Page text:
Direct link to scholarships offered by  Govt. of India

List of Private NGOs offering scholarships

Abu Marwan Abdal Malik Ibn Zuhr: ‘Avenzoar’

Abu Marwan Abdal Malik Ibn Zuhr, known in the west as Avenzoar, was

Ummid Assistant

IGNOU invites applications for online nutrition course

Welcome Guest! You are here: Home » Special Reports

Cadbury's: An epic chocolate saga of struggle and success

Wednesday February 09, 2011 08:28:04 PM, Madhusree Chatterjee, IANS

New Delhi: Ever wondered what went on behind that sinful brown bar of Cadbury's chocolate to make it a gastronomic legion and a cult in itself for millions of chocolate lovers in India and the world?

The story of Cadbury's chocolate is a family soap flavoured with high business drama, strict moral ethics, religion and a destiny-defying struggle, says a new book chronicling Cadbury's "Chocolate Wars" (published by Harper Press).

The book has been penned by Deborah Cadbury, a daughter of the Cadbury family.

Tucked away in the heart of of Birmingham's dismal foggy Bridge Street in the mid-19th century was a small Victorian novelty - a cocoa works that was approached by a dirt road. The factory was a symbol of fragrant rich living in the grimy backstreets.

One early morning in 1861, brothers George and Richard Cadbury hurried to their chocolate to address a harsh reality. There was a crisis in the family. The chocolate factory, owned by their father John Cadbury, was in decline. The family firm was haemorrhaging money and it threatened to go down under if the brothers did not marshall resources, says the Cadbury scion in her family business biography.

The trade in British chocolate - made from the wonder bean acquired from the new world (cocoa pods from America )- was controlled by barely 40 confectionary traders.

There was one last hope for the brothers who had each inherited 4,000 pounds from their mother. Determined to save the chocolate factory, they staked their inheritance, Deborah Cadbury says.

But business foundered. Cocoa, then processed only as a drink by the Cadbury's, failed to appeal to the general British palate. Critics found it loaded with froth and "bad to taste". Something vital was missing.

Adding to their woes, a rival in Bristol, Fry and Sons, which owned one of the largest cocoa works in the world, had introduced a novelty to the Victorian market.

"They experimented with mixing cocoa powder with its bi-product, the excess cocoa fat. Whether by accident or design, they hit upon a way of blending the two ingredients with sugar to make a rich creamy paste. The concoction was then pressed in a mould and left to set. The result was the first chocolate bar in Britain," Cadbury recalls, quoting from her family book.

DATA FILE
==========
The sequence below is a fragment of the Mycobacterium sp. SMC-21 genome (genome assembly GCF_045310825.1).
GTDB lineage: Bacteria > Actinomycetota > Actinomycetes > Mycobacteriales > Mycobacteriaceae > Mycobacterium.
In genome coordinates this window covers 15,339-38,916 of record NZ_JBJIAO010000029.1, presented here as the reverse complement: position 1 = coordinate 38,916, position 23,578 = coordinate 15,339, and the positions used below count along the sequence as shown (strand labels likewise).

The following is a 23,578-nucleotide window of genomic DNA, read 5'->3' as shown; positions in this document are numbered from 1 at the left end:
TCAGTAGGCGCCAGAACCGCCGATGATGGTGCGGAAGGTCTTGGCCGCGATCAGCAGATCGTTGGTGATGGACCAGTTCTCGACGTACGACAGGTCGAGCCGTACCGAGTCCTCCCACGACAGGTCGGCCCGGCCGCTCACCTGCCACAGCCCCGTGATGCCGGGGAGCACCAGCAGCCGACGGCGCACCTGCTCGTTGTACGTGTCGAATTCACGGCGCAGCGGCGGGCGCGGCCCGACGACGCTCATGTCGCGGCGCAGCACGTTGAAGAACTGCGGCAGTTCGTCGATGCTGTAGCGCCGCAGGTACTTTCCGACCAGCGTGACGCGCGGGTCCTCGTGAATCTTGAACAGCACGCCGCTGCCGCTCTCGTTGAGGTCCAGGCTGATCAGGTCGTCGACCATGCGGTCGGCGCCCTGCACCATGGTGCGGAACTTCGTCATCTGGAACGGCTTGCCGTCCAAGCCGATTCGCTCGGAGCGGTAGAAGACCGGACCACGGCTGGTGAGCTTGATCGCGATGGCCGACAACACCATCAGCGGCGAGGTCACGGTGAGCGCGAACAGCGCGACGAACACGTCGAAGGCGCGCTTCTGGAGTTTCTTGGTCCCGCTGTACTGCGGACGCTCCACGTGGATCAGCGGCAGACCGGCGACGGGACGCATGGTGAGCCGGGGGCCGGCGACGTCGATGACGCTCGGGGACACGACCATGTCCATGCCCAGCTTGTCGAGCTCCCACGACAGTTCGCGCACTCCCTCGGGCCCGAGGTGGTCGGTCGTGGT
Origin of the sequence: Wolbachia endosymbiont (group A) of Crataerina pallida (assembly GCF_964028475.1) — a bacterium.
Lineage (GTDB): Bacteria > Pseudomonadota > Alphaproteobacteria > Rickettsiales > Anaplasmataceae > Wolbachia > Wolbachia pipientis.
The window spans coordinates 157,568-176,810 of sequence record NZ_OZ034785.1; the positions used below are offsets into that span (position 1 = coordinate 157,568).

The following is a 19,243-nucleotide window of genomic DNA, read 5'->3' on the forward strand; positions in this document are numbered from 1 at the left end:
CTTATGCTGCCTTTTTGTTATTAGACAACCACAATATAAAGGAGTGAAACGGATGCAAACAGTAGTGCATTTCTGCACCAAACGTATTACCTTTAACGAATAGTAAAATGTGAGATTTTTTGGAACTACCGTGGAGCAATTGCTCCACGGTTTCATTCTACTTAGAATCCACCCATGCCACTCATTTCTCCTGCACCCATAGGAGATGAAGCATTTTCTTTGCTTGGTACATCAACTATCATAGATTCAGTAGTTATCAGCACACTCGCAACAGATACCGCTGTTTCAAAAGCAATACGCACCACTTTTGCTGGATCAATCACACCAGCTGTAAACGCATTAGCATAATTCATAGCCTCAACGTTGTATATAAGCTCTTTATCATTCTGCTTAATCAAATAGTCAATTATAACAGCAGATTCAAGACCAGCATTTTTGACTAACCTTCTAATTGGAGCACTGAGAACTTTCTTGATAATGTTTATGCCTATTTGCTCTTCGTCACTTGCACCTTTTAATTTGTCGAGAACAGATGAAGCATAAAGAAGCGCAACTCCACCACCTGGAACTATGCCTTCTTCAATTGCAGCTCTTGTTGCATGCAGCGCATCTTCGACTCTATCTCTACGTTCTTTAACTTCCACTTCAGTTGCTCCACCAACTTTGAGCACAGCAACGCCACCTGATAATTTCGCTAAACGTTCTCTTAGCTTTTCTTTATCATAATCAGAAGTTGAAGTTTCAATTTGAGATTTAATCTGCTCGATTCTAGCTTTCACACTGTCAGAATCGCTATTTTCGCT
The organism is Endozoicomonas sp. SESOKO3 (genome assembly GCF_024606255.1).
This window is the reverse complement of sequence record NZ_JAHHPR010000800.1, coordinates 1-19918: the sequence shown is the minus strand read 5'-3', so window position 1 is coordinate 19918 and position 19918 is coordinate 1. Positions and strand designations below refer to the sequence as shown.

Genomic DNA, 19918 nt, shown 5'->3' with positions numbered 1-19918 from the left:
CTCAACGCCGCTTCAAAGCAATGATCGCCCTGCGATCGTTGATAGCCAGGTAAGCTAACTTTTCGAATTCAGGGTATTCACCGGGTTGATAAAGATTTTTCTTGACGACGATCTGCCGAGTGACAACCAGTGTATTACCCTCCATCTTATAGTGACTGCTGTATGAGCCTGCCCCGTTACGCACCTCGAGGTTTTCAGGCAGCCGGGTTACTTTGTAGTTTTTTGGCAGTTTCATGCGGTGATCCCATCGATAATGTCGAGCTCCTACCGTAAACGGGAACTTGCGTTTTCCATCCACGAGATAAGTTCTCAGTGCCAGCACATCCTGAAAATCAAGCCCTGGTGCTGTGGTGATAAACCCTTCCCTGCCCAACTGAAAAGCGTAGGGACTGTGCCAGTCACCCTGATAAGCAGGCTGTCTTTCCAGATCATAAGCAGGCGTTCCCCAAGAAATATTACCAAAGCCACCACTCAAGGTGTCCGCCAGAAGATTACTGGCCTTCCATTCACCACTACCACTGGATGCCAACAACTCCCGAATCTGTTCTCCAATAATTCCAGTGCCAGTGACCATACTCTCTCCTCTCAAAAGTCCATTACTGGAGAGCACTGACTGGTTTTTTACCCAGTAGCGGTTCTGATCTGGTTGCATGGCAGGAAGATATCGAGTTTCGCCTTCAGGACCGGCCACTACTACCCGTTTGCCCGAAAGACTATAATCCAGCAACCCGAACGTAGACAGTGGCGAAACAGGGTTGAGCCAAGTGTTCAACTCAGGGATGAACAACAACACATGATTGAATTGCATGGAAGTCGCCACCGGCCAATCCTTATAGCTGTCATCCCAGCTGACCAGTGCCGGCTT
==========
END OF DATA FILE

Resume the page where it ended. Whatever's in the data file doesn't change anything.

But Fry & Sons hit back with a "new minty cream". The chocolate-covered mint sticks captured the market by storm.

The Cadbury business nearly died. Persistent George Cadbury considered one last reckless gamble, the writer says. He sailed to the Netherlands and purchased a new cocoa press that the Dutch were using to make a smoother chocolate.

The drink bore fruit when the brothers launched an advertisement blitz around the slogan, "Cadbury's Cocoa, Absolutely Pure, Therefore Best. No Chemicals used," the book documents.

By the autumn of 1868 the campaign gained momentum. George and Richard Cadbury went ahead to create an assortment of eatable solid chocolates and "packaged them in an aromatic fancy box" to woo high-end buyers. It worked. The business flourished for nearly 150 years.

However, Cadbury's confectionary business, which was valued at 5 billion (British) pounds in the first decade of 2000, witnessed a turnaround when in 2010 American giant Kraft Food acquired the company in one of the most hotly debated takeovers in British history, Cadbury says.

The combined entity Cadbury-Kraft commanded a worldwide business of 37 billion pounds, winning an ongoing chocolate war, says Deborah Cadbury.

One of the reasons why John, George and Richard Cadbury - the early pioneers of the brand - had to fight harder than the rest may lie in the spiritual philosophy of 19th century British chocolate makers.

They belonged to a spiritual order known as the Quakers or the Society of Friends, which believed in the uplift of the poor and needy. It imposed a strict set of dos and dont's on trade practices, stressing on employees' welfare, quality, rejection of display of opulence.